Monday, October 27, 2014

Suicidal hermit?

Life would be a lot simpler if the animals could talk. Take my small community of intertidal critters, for example. I keep a close eye on them, checking their water quality and temperature daily, making sure they're enjoying their food, they're happy and healthy. Are the hermit crabs all busy; are they waving their flags about, not fighting? Is the big anemone open for business? Are the bubble shell snails still mating? How about the leafy hornmouths; do they have enough barnacles to eat? And so on.

But if something changes, how do I know what's gone wrong?

There are currently 38 hermits in the tank. That means that every few days at least one of them molts. The usual procedure, then, is that the newly-soft hermit climbs up into the seaweed, out of the range of hungry crabs, until he hardens off. An hour or two later, he comes down again and selects a new shell, slightly larger than the last one he was wearing.

I found a mid-sized hermit in the eelgrass a few days ago. His leftover molted legs and carapace were on the weeds below.

New, fresh, clean skin and hair. Now he needs a new shell.

A few hours later, he was still on the eelgrass, still nude. That wasn't right. It's not safe; the crabs were already patrolling beneath him. A freshly-molted hermit belly is a highly-prized delicacy, and they weren't planning on missing out.

I shooed the crabs off to the other end of the tank.

Later, finding the hermit still naked, I caught him and put him in a bowl with a selection of shells. In a couple of minutes, he had selected one and climbed inside. Good! I put him back in the tank.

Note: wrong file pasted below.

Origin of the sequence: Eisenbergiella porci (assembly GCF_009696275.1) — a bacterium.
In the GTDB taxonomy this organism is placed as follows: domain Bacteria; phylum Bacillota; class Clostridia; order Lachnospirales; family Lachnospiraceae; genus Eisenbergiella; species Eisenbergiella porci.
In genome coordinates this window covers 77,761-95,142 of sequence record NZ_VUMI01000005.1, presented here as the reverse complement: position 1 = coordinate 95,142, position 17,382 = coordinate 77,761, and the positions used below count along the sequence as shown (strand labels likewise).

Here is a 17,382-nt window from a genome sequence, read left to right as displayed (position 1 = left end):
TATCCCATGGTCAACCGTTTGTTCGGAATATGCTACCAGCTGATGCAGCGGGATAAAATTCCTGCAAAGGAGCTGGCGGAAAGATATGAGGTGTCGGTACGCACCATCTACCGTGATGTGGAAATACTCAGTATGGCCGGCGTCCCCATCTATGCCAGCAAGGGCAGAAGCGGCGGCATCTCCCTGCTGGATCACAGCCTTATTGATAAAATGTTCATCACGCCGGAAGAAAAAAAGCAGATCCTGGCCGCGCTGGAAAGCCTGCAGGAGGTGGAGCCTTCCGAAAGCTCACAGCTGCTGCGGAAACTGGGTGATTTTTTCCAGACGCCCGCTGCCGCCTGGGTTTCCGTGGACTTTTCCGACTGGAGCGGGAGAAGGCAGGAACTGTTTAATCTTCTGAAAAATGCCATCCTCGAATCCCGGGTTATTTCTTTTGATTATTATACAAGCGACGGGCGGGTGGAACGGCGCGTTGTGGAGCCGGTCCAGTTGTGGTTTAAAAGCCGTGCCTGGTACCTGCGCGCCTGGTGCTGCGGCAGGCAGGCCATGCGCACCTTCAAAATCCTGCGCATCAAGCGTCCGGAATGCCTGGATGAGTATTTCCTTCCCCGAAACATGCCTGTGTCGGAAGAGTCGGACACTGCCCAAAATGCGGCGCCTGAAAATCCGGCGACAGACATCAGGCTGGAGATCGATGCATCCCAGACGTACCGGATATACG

In the evening, there he was back up in the eelgrass, without the shell. Why? That's asking for trouble!

I found him a different assortment of shells and gave them to him in a bowl. Again, he got dressed immediately. Maybe the last shell was just a bit too small. Back in the tank.

In the morning, he was in the eelgrass, nude. The crabs were back, watching him.

Three more times, over two days, I took him out and presented him with good shells. Each time, he put on a shell, then discarded it as soon as he was back in the tank. Why, why, why? Talk to me, Hermie!

His abdomen is reddish purple; some have green bellies. The barbs at the end hold the shell in place.

Laurie said that maybe he was itchy. Maybe he'd got fleas. (Copepods and/or mites? Possible.)

Then Val, the big anemone, started shutting down, pursing her mouth disapprovingly. She does that if the water's not quite up to her taste. I've been changing it regularly; the last change was only two days before, but if there were too many mites . . .

I took everything out of the tank, scrubbed the walls (goodbye copepods) and triple-rinsed the sand. Cleaned the pump, discarded old eelgrass, scraped off invading orange-striped anemones, removed two big worms and washed off their slime. Filled the tank with new water, well chilled; replaced everything. Hermie went back last, in a nice new shell.

Fingers crossed.

Two hours later, Val was happily feeding, and Hermie was still in his shell. Tonight, he's still ok.


The little blue anemone, on clean eelgrass. Eats hermit food; likes shrimp.

But it would have all been sorted out earlier, if he'd just thought to tell me he had an itch.

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